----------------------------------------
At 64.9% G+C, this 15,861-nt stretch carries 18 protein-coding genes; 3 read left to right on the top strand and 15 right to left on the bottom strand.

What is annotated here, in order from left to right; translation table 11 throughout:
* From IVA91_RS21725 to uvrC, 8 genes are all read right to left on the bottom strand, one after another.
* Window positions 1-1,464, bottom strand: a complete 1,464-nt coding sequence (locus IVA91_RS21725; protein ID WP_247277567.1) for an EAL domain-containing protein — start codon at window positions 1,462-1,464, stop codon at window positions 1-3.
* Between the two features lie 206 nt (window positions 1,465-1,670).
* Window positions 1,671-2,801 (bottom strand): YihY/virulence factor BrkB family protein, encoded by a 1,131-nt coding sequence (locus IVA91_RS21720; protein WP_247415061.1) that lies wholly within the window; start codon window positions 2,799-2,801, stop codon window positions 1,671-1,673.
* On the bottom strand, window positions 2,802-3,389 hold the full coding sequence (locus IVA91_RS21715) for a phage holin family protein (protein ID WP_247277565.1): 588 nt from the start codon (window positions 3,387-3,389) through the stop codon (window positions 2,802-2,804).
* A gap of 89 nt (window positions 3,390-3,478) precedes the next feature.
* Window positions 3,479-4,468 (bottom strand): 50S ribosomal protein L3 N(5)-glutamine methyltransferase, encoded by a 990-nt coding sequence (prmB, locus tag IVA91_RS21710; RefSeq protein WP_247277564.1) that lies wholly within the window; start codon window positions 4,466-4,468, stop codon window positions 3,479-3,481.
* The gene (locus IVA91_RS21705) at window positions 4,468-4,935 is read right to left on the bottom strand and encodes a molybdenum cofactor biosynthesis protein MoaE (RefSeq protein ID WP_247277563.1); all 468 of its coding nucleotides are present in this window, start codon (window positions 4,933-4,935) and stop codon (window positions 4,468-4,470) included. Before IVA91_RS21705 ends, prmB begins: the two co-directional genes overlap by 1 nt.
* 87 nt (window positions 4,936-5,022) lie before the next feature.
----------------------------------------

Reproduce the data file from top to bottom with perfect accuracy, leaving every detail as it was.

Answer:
At 64.9% G+C, this 15,861-nt stretch carries 18 protein-coding genes; 3 read left to right on the top strand and 15 right to left on the bottom strand.

What is annotated here, in order from left to right; translation table 11 throughout:
* From IVA91_RS21725 to uvrC, 8 genes are all read right to left on the bottom strand, one after another.
* Window positions 1-1,464, bottom strand: a complete 1,464-nt coding sequence (locus IVA91_RS21725; protein ID WP_247277567.1) for an EAL domain-containing protein — start codon at window positions 1,462-1,464, stop codon at window positions 1-3.
* Between the two features lie 206 nt (window positions 1,465-1,670).
* Window positions 1,671-2,801 (bottom strand): YihY/virulence factor BrkB family protein, encoded by a 1,131-nt coding sequence (locus IVA91_RS21720; protein WP_247415061.1) that lies wholly within the window; start codon window positions 2,799-2,801, stop codon window positions 1,671-1,673.
* On the bottom strand, window positions 2,802-3,389 hold the full coding sequence (locus IVA91_RS21715) for a phage holin family protein (protein ID WP_247277565.1): 588 nt from the start codon (window positions 3,387-3,389) through the stop codon (window positions 2,802-2,804).
* A gap of 89 nt (window positions 3,390-3,478) precedes the next feature.
* Window positions 3,479-4,468 (bottom strand): 50S ribosomal protein L3 N(5)-glutamine methyltransferase, encoded by a 990-nt coding sequence (prmB, locus tag IVA91_RS21710; RefSeq protein WP_247277564.1) that lies wholly within the window; start codon window positions 4,466-4,468, stop codon window positions 3,479-3,481.
* The gene (locus IVA91_RS21705) at window positions 4,468-4,935 is read right to left on the bottom strand and encodes a molybdenum cofactor biosynthesis protein MoaE (RefSeq protein ID WP_247277563.1); all 468 of its coding nucleotides are present in this window, start codon (window positions 4,933-4,935) and stop codon (window positions 4,468-4,470) included. Before IVA91_RS21705 ends, prmB begins: the two co-directional genes overlap by 1 nt.
* 87 nt (window positions 4,936-5,022) lie before the next feature.